What is even more frustrating for Pardew and the supporters is that Ben Arfa can play poorly for 89 minutes but still be capable of one minute of magic, so Pardew refused to hook him, instead taking off Cabaye, Cisse and Debuchy in search for a winner.
The correct tactics can put you in the position to win any game but managers cannot account for individual errors and there were far too many of them on display against Hull. For the first goal Cisse took a poor touch and the ball went out of play, resulting in an attacking Hull throw which ended up in a spectacular save from Krul.
Debuchy then failed to reposition himself in time for the second attack, affording Brady far too much space and he punished Newcastle. For the equaliser, Anita gave away an unnecessary free kick and for the winner Ben Arfa failed to adequately prevent the cross which was volleyed home by Aluko.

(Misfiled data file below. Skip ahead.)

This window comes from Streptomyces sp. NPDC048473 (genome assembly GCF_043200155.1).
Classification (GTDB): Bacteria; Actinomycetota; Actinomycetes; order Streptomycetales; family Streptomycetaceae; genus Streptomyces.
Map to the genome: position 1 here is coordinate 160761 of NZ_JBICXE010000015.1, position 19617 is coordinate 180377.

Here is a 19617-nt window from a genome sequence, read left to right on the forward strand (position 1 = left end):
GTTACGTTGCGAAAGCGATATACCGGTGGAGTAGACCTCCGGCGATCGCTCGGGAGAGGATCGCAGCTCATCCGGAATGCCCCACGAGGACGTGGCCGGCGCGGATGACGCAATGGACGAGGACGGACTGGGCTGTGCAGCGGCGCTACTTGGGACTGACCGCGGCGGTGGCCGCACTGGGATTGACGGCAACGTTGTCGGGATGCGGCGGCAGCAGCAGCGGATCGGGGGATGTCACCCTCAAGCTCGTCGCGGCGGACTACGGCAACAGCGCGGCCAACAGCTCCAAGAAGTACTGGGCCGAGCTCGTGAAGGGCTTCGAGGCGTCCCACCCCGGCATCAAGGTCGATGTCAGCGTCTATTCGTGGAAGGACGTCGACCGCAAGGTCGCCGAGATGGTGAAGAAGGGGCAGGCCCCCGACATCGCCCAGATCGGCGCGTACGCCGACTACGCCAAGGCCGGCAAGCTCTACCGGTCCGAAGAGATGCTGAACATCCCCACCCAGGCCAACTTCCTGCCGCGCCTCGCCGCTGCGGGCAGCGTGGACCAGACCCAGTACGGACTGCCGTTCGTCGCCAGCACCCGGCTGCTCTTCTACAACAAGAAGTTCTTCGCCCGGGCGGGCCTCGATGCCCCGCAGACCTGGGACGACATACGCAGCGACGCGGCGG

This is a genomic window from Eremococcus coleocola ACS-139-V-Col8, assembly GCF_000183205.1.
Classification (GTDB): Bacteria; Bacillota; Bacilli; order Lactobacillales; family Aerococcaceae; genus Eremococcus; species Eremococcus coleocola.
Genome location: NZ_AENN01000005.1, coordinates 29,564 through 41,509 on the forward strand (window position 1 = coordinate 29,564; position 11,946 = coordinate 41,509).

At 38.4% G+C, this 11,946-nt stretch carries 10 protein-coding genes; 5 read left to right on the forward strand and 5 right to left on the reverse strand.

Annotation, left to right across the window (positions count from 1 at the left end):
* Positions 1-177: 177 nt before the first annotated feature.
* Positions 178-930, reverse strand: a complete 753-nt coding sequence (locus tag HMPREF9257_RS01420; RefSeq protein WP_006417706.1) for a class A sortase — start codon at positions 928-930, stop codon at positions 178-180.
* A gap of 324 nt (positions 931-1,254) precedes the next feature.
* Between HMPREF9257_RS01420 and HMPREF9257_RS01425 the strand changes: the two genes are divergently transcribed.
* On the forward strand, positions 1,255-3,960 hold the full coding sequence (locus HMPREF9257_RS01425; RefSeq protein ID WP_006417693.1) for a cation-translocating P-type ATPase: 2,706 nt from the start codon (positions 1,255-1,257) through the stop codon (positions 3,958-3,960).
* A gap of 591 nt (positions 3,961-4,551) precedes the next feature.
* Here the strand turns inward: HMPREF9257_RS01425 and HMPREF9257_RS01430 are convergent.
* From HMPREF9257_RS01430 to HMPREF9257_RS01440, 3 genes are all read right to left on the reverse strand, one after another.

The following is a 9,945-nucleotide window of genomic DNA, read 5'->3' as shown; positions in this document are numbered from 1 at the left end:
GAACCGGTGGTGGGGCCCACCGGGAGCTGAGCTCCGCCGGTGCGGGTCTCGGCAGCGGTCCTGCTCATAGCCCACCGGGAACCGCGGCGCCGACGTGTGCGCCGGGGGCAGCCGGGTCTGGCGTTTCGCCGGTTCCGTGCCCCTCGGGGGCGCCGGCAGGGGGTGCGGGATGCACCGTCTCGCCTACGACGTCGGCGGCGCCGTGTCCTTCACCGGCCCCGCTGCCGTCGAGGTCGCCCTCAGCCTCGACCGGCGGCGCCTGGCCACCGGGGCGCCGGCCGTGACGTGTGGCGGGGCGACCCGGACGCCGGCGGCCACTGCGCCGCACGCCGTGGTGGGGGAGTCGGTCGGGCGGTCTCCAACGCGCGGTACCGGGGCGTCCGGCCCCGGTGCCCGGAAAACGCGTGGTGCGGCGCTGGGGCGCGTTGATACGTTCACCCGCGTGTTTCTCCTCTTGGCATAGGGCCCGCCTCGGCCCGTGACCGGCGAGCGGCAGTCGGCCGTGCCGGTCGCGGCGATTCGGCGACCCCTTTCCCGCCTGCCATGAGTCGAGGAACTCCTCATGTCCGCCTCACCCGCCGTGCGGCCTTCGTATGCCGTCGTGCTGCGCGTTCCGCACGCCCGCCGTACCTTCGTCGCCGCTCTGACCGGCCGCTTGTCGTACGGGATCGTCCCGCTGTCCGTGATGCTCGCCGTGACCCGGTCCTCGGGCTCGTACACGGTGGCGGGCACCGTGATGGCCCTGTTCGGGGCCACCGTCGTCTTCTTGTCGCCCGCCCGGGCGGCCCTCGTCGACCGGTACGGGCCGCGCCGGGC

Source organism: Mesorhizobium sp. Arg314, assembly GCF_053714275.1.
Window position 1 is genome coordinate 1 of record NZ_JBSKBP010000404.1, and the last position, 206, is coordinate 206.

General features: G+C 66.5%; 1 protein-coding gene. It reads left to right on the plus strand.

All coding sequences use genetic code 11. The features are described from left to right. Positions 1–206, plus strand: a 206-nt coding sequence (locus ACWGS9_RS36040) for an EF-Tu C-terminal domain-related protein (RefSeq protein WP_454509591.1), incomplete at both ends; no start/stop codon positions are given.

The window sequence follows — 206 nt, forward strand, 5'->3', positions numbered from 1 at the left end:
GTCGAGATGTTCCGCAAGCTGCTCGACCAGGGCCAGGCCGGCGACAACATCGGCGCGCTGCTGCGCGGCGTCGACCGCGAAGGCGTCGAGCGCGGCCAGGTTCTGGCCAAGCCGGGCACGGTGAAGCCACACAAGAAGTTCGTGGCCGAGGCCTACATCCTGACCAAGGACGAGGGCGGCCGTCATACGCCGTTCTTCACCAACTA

Alan Pardew is a manager who is happy to switch his formation quite quickly when things go against him but changing a team’s game plan requires more than that. Yohan Cabaye picked up a groin injury and in came Gouffran, with Newcastle reverting to 4-4-2 in an attempt to combat Hull’s width.
4-4-2 requires Ben Arfa to contribute more defensively to help his, at this point ailing, full back and Ben Arfa looked far from keen for the task, often failing to track back at all. Despite what the more optimistic might call ‘saving energy for the counter attack’ at no point in the game, even when 2-1 up, did Newcastle’s attack look as dynamic as some would have hoped.